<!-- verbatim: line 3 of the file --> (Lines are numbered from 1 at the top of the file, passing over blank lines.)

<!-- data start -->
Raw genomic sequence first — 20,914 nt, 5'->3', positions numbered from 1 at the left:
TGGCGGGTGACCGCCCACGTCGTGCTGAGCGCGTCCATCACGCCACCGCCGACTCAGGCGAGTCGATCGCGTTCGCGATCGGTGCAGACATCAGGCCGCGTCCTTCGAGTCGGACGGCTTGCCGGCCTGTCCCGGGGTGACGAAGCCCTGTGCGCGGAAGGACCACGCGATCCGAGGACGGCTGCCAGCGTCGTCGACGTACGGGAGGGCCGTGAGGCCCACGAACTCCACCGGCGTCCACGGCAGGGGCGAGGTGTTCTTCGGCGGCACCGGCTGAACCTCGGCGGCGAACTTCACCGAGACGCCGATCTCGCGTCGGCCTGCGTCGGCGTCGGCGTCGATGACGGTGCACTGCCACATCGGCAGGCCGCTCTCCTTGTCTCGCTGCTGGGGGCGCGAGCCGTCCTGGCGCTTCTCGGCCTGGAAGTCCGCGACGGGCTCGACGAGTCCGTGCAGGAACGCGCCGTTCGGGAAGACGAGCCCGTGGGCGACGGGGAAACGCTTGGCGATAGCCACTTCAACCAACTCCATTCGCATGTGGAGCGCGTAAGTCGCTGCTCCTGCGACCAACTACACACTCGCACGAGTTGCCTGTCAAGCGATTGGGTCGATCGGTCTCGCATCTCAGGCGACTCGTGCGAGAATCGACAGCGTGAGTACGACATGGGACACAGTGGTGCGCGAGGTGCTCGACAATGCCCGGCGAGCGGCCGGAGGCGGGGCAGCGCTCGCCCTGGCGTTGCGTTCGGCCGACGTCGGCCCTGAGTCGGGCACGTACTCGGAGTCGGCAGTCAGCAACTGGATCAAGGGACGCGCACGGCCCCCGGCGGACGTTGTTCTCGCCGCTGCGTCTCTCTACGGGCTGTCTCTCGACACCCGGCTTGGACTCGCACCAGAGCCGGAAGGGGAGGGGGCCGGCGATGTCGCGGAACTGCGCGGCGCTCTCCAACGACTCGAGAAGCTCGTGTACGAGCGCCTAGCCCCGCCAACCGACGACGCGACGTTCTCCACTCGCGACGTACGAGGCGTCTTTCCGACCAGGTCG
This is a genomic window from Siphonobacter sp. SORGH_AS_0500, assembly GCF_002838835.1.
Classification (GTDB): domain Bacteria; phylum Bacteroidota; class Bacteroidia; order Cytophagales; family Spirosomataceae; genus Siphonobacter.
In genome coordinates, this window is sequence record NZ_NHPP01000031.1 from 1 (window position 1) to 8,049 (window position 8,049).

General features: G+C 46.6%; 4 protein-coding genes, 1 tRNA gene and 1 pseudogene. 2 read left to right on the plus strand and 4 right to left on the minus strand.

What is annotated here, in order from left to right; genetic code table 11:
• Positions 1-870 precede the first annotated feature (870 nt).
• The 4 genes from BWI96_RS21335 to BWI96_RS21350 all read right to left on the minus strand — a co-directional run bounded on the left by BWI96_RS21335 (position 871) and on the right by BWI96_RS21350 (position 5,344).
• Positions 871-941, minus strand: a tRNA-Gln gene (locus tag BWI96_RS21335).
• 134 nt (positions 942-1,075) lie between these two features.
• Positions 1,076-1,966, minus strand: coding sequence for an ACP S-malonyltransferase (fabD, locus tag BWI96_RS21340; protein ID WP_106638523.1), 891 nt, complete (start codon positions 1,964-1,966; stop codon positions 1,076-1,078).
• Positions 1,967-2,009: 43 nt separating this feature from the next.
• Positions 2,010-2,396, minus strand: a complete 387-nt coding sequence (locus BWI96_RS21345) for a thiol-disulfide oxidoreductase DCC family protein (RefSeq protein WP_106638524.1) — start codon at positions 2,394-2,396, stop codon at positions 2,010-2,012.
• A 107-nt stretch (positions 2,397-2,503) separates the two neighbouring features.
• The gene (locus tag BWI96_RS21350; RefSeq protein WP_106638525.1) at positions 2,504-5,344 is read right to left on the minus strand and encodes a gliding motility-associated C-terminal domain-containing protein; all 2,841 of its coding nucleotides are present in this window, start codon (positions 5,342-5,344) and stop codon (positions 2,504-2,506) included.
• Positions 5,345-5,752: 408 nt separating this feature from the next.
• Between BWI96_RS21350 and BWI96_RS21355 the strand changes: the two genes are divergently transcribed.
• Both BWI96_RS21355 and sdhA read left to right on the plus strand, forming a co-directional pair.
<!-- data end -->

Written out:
This is a genomic window from Siphonobacter sp. SORGH_AS_0500, assembly GCF_002838835.1.